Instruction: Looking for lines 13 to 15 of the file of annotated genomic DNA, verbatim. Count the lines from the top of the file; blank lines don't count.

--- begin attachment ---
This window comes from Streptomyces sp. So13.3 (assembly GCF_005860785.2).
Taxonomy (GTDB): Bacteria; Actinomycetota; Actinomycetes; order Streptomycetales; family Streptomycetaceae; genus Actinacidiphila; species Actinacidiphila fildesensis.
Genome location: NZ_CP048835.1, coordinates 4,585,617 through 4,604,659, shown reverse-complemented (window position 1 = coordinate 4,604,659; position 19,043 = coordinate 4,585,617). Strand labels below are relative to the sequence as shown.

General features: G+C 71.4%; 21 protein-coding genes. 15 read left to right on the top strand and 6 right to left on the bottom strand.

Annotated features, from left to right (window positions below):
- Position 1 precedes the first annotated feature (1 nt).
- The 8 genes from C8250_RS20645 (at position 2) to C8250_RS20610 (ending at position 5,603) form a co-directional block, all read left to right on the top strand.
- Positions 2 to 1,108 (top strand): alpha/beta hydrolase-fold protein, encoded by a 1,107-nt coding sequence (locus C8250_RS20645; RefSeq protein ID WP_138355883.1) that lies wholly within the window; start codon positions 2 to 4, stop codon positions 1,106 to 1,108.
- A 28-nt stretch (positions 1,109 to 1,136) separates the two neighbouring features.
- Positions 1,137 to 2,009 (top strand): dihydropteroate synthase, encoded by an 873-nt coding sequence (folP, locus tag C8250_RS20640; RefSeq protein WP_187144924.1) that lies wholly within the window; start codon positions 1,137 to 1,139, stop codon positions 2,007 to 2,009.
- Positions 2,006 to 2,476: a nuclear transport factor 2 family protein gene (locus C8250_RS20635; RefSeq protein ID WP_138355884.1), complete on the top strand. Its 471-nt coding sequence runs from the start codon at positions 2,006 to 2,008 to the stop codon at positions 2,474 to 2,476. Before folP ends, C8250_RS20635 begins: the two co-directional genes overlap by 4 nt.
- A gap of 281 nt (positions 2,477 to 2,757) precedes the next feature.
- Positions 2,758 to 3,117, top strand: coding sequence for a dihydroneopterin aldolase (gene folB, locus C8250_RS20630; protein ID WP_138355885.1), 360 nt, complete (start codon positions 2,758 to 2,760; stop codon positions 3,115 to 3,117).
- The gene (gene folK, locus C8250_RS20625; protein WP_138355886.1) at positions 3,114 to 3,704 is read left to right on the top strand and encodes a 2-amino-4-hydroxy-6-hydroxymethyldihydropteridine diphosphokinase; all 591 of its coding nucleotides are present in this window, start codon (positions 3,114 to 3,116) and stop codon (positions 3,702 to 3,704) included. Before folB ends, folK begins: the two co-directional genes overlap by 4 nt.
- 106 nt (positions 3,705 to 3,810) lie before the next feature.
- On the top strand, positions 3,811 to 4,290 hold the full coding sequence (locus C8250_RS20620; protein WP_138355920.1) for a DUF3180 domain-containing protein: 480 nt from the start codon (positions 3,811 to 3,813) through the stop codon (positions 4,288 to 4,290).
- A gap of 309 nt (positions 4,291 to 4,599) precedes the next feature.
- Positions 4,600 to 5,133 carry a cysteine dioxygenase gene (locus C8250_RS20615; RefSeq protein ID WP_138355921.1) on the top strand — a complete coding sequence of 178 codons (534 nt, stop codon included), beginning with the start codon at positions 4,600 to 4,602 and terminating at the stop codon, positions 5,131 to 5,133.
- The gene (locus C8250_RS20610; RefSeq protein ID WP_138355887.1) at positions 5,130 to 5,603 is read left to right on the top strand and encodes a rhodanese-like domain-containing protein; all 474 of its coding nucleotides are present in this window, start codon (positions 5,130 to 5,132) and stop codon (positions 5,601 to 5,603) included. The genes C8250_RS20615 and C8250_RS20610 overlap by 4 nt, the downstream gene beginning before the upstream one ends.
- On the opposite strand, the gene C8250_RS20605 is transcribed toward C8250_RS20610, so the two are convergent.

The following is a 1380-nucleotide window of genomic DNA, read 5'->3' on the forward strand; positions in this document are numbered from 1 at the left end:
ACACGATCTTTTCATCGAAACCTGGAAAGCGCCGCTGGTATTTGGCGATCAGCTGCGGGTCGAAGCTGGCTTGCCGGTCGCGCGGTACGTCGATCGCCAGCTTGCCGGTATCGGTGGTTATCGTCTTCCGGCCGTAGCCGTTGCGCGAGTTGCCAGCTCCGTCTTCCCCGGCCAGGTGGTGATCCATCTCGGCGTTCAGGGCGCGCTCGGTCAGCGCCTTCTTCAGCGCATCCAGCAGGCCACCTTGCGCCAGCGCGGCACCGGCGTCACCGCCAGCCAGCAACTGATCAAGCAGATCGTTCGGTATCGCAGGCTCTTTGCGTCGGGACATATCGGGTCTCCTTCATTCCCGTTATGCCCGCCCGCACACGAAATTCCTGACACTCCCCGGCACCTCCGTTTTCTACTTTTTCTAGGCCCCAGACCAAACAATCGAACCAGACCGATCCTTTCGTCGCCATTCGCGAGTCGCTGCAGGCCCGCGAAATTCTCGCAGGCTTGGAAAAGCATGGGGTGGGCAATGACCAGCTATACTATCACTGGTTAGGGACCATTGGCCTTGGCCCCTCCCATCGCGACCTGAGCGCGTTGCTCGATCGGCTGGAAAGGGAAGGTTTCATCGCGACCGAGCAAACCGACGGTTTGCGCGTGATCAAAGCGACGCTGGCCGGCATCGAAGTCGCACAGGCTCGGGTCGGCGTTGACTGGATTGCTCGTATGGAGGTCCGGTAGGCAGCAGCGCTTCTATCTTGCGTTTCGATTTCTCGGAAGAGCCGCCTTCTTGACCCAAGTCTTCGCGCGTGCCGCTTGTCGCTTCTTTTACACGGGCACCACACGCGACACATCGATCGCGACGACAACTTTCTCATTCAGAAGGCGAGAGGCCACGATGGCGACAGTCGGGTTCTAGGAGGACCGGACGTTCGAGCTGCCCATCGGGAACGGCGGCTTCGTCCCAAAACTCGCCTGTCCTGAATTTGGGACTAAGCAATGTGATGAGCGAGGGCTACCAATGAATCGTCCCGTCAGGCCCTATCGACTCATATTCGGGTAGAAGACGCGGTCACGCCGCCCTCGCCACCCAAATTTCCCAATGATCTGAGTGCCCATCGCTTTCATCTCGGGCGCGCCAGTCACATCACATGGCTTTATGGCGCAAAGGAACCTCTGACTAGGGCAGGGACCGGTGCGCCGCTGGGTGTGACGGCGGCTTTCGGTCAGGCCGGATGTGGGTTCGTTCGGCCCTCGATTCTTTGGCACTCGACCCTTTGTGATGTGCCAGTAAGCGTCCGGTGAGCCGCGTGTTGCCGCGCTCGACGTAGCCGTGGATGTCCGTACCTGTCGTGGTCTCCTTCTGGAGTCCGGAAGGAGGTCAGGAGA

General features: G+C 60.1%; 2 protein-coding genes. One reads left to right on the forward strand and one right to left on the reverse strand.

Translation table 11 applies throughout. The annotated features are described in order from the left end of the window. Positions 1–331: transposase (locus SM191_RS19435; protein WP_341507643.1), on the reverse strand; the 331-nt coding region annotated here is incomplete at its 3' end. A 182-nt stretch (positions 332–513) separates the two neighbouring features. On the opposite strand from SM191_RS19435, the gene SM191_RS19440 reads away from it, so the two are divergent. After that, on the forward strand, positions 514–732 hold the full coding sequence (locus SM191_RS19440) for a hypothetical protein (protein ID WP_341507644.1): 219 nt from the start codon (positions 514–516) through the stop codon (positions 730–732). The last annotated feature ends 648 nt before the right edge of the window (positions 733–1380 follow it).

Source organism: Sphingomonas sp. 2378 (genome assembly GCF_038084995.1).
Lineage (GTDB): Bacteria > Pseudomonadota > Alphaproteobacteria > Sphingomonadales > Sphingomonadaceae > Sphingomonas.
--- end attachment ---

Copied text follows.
- Positions 2,758 to 3,117, top strand: coding sequence for a dihydroneopterin aldolase (gene folB, locus C8250_RS20630; protein ID WP_138355885.1), 360 nt, complete (start codon positions 2,758 to 2,760; stop codon positions 3,115 to 3,117).
- The gene (gene folK, locus C8250_RS20625; protein WP_138355886.1) at positions 3,114 to 3,704 is read left to right on the top strand and encodes a 2-amino-4-hydroxy-6-hydroxymethyldihydropteridine diphosphokinase; all 591 of its coding nucleotides are present in this window, start codon (positions 3,114 to 3,116) and stop codon (positions 3,702 to 3,704) included. Before folB ends, folK begins: the two co-directional genes overlap by 4 nt.
- 106 nt (positions 3,705 to 3,810) lie before the next feature.